9. Rhone

    Rhone Minister of Fire

    Joined:
    Nov 21, 2005
    Messages:
    824
    The houses in my area were built in the early 60's and went through the oil crisis of the 70's. Many houses in my area back then went into wood heating. When the oil crisis passed people phased back to oil.

    Now that it's expensive for oil again, judging by the looks of things I think more people are dusting off those 70's stoves in my area. The amount of smoke tells me they're not EPA stoves. I'm thinking of my neighborhood and when I go for walks I always look at people's chimneys now to see if I see smoke, or those heat waves. Last year, there was 1 person heating with wood using a 70's stove (my father). This year in my neighborhood there's 14 houses I know are burning wood and out of that 9 houses I suspect are 70's stoves that were dusted off, and 5 new EPA stoves. However, more EPA stoves are coming in each year. One particular house has my curiosity peaked, brand new install, full liner from the basement to the roof on the exterior, always has a little smoke coming out, and an unfamiliar smoke smell and no wood or fuel in site. I have to think it's coal! Coal hasn't been in our neighborhood for over 20 years, even 20 years ago there was probably only a couple people heating with it in our city and rare we had a coal burner living in our neighborhood. I found it exciting that our neighborhood may once again have a coal burner. Wish I could see it.
  10. wg_bent

    wg_bent Minister of Fire

    Joined:
    Nov 19, 2005
    Messages:
    2,248
    Loc:
    Poughkeepsie, NY
    Odd, I'm not sure It's coal then. Coal never smokes. I guess possible that it might have a little water vapor if the coal is wet, but not continuously. Hmmm...Not sure on this one.

    The smell from coal would be somewhat sulphury especially when a new load is put on. (do stokers exhibit this continuously?) Once the coal is lit, the smell is almost undetectable. (but that's anthricite...not sure of bitumonous)

    Is he perhaps burning the prefab logs that are made out of compressed cardboard? I think they're called Enviro-logs.

    http://www.enviro-log.net/index.htm
  11. quads

    quads Minister of Fire

    Joined:
    Nov 19, 2005
    Messages:
    2,746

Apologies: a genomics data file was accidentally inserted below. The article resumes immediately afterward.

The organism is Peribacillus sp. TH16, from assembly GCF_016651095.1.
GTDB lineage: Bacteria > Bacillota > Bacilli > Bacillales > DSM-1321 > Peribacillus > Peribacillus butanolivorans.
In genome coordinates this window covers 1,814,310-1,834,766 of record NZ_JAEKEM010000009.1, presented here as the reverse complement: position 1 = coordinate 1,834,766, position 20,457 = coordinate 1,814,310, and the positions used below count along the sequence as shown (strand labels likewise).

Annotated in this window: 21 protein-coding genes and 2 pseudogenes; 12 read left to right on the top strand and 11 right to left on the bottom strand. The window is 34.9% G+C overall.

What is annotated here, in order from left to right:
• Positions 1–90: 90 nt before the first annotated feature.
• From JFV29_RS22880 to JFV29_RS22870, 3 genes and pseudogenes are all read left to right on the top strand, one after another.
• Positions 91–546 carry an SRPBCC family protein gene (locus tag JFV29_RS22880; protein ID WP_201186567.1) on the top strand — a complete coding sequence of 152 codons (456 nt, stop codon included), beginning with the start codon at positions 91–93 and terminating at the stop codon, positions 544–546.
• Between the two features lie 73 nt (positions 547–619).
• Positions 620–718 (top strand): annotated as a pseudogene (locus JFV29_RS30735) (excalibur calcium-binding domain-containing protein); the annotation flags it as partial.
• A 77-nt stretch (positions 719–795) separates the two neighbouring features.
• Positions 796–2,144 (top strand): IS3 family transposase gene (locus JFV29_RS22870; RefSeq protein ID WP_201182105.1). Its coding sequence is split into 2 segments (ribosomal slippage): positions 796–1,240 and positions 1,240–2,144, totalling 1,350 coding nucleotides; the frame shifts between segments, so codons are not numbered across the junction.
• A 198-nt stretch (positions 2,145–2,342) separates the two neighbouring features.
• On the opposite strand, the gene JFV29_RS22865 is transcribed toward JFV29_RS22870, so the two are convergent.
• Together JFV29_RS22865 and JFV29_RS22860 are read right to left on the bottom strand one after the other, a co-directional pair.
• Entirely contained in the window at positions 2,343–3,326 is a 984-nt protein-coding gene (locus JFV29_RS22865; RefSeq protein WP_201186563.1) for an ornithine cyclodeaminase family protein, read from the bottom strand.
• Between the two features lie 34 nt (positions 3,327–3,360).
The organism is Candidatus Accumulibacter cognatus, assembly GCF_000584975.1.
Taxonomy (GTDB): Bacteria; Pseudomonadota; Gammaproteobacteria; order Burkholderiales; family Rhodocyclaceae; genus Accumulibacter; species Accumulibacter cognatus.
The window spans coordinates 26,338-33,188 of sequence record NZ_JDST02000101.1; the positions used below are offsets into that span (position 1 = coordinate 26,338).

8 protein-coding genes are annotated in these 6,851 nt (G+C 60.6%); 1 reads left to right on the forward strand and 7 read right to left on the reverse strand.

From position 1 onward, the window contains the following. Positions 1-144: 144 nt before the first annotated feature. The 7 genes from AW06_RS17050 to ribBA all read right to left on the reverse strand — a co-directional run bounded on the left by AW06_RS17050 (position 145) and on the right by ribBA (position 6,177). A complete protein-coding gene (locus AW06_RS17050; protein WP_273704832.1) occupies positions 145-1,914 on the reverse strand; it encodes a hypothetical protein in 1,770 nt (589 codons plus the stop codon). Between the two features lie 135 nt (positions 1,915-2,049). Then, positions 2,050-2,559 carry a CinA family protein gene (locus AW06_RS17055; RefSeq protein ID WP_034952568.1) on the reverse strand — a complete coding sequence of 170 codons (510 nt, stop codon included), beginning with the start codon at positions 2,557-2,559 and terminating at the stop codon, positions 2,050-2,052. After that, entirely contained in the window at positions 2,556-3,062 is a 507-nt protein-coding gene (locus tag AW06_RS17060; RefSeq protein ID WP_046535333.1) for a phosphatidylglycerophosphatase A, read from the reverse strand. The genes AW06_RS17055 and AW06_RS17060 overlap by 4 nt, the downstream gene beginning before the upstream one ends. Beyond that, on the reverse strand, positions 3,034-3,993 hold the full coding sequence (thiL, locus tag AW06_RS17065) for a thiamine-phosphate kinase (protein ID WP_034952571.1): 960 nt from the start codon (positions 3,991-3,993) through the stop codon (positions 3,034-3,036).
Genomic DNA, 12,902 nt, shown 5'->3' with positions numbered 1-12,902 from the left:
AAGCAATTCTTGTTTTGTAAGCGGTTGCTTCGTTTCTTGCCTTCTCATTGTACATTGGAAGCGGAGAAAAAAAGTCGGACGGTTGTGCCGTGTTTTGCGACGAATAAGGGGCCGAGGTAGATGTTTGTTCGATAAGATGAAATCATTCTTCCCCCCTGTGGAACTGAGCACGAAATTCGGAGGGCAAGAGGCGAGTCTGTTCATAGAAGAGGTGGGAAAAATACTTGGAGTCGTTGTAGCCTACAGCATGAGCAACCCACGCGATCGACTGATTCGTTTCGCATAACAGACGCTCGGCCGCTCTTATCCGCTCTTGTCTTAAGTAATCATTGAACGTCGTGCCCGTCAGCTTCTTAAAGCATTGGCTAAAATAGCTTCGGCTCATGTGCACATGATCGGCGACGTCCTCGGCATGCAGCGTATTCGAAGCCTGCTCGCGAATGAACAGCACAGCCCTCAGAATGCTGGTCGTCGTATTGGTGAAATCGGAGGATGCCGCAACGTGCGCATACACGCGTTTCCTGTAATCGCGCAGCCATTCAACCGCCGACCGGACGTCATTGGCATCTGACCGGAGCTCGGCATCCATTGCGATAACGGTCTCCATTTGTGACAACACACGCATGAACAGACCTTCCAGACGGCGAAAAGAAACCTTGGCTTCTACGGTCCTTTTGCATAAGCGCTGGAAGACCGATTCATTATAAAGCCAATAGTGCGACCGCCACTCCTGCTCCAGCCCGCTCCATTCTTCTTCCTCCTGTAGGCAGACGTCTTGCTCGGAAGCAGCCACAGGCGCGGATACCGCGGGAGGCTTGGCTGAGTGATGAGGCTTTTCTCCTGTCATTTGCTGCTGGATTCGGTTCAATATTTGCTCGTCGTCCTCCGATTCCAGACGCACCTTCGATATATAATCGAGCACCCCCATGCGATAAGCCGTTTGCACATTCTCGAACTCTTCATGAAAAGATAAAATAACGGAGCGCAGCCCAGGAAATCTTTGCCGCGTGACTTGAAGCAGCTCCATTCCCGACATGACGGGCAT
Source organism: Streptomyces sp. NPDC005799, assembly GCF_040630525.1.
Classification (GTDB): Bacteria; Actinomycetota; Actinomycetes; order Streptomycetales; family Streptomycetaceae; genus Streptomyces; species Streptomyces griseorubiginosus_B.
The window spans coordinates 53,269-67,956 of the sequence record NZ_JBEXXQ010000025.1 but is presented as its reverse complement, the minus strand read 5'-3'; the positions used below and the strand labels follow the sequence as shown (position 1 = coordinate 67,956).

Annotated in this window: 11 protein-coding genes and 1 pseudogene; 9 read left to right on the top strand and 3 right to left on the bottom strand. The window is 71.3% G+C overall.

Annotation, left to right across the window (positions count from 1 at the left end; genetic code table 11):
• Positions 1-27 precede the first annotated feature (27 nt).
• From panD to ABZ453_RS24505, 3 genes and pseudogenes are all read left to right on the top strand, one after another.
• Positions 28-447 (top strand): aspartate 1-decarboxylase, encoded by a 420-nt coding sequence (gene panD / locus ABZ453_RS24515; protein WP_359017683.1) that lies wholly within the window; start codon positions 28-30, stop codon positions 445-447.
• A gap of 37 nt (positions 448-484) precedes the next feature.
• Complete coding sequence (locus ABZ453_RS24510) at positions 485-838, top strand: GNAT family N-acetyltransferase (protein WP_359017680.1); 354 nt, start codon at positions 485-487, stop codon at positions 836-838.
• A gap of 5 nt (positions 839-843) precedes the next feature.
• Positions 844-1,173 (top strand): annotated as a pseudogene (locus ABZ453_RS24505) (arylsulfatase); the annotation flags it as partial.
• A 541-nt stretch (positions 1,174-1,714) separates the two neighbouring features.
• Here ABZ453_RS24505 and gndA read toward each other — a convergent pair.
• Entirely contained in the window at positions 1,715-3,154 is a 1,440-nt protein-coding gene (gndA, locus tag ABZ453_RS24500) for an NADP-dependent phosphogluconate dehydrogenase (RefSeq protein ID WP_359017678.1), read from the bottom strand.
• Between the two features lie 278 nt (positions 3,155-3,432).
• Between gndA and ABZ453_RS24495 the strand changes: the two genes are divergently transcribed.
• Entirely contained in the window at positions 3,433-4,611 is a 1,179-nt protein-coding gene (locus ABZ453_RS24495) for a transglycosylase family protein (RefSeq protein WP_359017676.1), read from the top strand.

Loc:
    Central Sands, Wisconsin
    I can honestly say that I have never seen, nor do I know anyone that has a new/newer stove. I would like to see one in action someday. Even just being able to view the fire while it burns would be fascinating I think! I know a couple people that have outdoor boilers (or is it correctly called an outside hot water heating system?). So, an outside boiler is really all I can compare my stove to. I know that my stove uses less wood per year than one of those, but then my house is smaller too. Also, there's nothing like coming in the house from the barn on a cold snowy night and putting my feet up by Old Smokey. Can't get that kind of personal touch from a boiler outside, I don't suppose.
  12. Rhone

    Rhone Minister of Fire

    Joined:
    Nov 21, 2005
    Messages:
    824
    Thanks Warren that's good info. Last coal burner I saw was about 25 years ago. So coal doesn't smoke then it must be a wood stove and they're burning something other than wood. I don't think it's pellet, I don't think they smoke and wouldn't guess they'd have gone with double-insulated stainless chimney starting in the basement underground and go all the way some feet above their roof.

    They must be burning enviro-logs or pressure treated wood, painted wood, they're burning something for sure to have it smell like that. Maybe someday I'll have an opportunity to see a coal burner again.
  13. Rick

    Rick Member

    Joined:
    Nov 23, 2005
    Messages:
    185
    Loc:
    Connecticut
    When I was growing up I had one friend whose dad had a coal stove. I didn't know anyone else who had a stove. When the pellet craze hit back in the 90's a bunch of my friends and family got those. Now I know a lot of people who have stoves, both pellet and wood. I would guess that the ratio is 8 to 3, new to old.
Thread Status:
Not open for further replies.

Share This Page